A Senior Lecturer in Greek History in the Faculté des Lettres at the Sorbonne, Jean-Christophe Couvenhes is also a member of the research unit AnHiMA and co-editor of the journal HiMA. He is a specialist, among others, of war and military societies in the Greek world, with a focus on Athens and Sparta during the Hellenistic period. With F. Gazzano and G. Traina, he has co-edited Plutarque et la guerre/Plutarco e la guerra, éd., HiMA, 8 (2019), 327 p. He has written many articles, including ‘Le rouge porté au combat à Sparte : une couleur sang mais laquelle ?,’ in L. Bodiou and V. Mehl (éd.), L’Antiquité écarlate : le sang des Anciens, Rennes, PUR, 2017, pp. 61-74 ; ‘L’invention d’une catégorie intellectuelle et historique : la bataille hoplitique selon Victor D. Hanson et ses constructions idéologiques dans le monde grec antique,’ in J. Baechler and O. Chaline (eds.), La Bataille, Paris, 2018, pp. 51-62.
Immacolata Eramo is a research engineer at Bari University, where she teaches classical philology and Latin language and literature. She is also an associate researcher at the Institut des Sciences et Techniques de l’Antiquité, in Besançon. She is a specialist of classical philology; her scientific interests focus on military literature and Greek and Latin historiography, the history of the ancient military tradition and the history of classical philology. She coordinated the critical edition of the treatise Rhetorica militaris de Syrianus Magister (Bari, 2010) et du De militari scientia (Besançon, 2018), and contributed to the edited volume Mondes en guerre, vol. I, De la préhistoire au Moyen Age, ed. G. Traina, Paris 2019. She has just published a monograph on Frontinus’s Strategemata, published in November 2020. Her most recent articles include: ‘Conciones praeclarae habentur. The rediscovery of Appian in Fulvio Orsini’s notes on the Excerpta de legationibus’ in Conciones ex historicis excerptae. Nuevos estudios sobre las antologías de discursos historiográficos, ed. J. Carlos Iglesias-Zoido, Coimbra, 2020; ‘Sulla tradizione dello Strategicon dell’imperatore Maurizio : i comandi latini’, Bizantinistica s. II, 20, 2019.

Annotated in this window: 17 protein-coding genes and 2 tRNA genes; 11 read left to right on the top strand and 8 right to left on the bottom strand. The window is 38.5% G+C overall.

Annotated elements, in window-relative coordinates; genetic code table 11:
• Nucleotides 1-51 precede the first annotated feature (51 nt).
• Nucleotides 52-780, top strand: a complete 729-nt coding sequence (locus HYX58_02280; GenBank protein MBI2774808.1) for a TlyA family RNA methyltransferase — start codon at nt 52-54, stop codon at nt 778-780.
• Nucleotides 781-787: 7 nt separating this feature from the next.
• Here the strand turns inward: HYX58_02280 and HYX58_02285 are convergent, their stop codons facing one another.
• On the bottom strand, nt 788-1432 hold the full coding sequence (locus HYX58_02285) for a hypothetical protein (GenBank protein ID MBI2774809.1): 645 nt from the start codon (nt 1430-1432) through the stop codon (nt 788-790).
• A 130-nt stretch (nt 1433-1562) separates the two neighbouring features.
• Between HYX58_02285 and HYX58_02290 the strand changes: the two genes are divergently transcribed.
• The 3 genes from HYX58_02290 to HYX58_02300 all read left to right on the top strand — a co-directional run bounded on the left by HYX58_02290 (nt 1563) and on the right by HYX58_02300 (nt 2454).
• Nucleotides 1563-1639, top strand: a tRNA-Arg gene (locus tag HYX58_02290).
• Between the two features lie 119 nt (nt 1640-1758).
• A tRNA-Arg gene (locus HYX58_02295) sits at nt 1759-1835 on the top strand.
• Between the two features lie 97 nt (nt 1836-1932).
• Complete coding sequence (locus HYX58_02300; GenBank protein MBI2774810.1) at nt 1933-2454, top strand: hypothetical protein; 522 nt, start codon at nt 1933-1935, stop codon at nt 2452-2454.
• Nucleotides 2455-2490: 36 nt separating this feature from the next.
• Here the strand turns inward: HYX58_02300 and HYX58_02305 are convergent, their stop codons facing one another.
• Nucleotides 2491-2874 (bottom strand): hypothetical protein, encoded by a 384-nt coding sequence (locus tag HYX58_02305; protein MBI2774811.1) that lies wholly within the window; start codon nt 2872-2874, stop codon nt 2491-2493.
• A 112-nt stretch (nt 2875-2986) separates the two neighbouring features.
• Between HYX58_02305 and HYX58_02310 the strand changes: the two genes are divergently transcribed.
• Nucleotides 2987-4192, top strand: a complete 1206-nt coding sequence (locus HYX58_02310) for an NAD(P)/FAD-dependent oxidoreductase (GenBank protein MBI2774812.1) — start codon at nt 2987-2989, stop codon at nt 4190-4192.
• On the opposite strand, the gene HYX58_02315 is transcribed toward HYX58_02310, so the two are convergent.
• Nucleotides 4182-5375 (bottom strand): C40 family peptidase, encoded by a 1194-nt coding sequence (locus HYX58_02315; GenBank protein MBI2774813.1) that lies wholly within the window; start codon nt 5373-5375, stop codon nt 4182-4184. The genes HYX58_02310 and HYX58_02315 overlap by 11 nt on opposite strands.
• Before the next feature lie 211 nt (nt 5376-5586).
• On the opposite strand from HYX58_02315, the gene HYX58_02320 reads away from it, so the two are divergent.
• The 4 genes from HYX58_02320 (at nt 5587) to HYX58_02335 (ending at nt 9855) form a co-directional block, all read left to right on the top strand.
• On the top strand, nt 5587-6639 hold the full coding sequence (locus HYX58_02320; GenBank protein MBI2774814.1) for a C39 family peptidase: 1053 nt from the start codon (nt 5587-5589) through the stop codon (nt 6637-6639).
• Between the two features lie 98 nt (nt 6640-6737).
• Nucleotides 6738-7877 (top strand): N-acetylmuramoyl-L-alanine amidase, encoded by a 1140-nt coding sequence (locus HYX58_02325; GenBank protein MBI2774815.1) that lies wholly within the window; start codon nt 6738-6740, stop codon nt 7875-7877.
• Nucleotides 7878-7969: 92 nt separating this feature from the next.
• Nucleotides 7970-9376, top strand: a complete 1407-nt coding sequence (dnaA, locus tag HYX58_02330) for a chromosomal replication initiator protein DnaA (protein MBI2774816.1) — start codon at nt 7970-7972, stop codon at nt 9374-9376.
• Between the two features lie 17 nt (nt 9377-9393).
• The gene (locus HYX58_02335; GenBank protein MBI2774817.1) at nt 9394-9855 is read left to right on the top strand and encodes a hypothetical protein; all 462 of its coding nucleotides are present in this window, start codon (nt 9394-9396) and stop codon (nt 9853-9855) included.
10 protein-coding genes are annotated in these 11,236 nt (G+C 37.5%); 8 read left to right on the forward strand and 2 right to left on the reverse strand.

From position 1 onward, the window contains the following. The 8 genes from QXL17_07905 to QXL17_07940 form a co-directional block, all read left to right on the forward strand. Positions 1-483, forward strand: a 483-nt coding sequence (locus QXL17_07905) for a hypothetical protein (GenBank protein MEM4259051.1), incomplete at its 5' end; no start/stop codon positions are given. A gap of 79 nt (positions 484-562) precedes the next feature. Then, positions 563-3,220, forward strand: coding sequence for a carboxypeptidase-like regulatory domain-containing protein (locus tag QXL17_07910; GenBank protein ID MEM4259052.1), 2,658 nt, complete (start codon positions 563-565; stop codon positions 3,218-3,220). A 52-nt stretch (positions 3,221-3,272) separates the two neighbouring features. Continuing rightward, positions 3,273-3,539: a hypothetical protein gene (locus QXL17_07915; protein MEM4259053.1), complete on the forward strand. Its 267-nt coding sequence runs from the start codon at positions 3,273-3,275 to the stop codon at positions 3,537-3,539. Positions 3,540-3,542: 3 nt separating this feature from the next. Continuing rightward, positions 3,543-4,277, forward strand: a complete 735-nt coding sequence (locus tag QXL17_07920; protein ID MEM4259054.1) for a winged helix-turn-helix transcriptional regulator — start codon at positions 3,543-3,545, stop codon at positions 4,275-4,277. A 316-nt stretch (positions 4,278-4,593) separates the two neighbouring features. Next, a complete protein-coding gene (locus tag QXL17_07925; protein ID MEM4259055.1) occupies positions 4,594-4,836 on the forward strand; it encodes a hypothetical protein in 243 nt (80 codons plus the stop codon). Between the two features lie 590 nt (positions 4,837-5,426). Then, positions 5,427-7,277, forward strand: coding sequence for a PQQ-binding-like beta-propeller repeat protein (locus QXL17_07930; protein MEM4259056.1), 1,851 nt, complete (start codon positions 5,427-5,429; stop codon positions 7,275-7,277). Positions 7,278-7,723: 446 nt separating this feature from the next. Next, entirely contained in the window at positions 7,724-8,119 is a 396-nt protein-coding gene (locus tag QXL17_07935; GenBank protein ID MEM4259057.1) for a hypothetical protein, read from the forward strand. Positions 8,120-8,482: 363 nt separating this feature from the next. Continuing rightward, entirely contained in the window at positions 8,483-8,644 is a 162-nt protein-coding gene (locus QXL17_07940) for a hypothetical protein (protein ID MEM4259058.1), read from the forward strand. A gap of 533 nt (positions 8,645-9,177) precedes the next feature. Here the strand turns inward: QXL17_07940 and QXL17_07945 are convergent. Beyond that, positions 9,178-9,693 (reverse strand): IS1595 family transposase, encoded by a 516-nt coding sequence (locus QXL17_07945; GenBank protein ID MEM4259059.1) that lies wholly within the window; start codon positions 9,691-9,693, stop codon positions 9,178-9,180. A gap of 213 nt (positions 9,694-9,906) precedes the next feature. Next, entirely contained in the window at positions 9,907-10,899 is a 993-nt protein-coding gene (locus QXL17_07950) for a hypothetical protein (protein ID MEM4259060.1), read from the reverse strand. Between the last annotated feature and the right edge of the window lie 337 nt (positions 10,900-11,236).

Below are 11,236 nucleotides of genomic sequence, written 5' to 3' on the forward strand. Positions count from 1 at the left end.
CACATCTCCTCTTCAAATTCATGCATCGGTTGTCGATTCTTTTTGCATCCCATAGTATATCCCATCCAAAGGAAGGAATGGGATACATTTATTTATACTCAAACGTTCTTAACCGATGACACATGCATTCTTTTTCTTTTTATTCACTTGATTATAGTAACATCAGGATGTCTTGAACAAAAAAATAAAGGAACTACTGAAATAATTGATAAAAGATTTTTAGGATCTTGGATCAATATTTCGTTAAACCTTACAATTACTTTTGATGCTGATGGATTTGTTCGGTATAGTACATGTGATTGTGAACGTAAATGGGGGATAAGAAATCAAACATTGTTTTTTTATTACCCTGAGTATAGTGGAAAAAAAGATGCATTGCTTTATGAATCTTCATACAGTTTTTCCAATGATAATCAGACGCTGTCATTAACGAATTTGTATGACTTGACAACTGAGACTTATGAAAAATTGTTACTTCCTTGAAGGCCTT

Sophie Hulot is a graduate of the École Normale Supérieure de Lyon, a qualified lecturer and researcher as well as a Doctor in Roman History. In 2019, she defended a thesis called ‘La violence de guerre dans le monde romain (fin du IIIème s. av. J.-C.- fin du Ier s. ap. J.-C.).’ She is currently an Associate lecturer at Aix Marseille University, and part of the Centre Paul-Albert Février (TDMAM). Her research focuses on violence production processes during Roman wars, as well as representations of Rome in this area. She works on the concept of ‘the human cost of wars’ with respect to the Ancient period. By drawing on archaeology, anthropology and sociology, she is developing a transdisciplinary approach to the history of violence. Sophie Hulot’s analysis now examines the place of soldiers in Rome’s internal politics (Republic and Early Empire).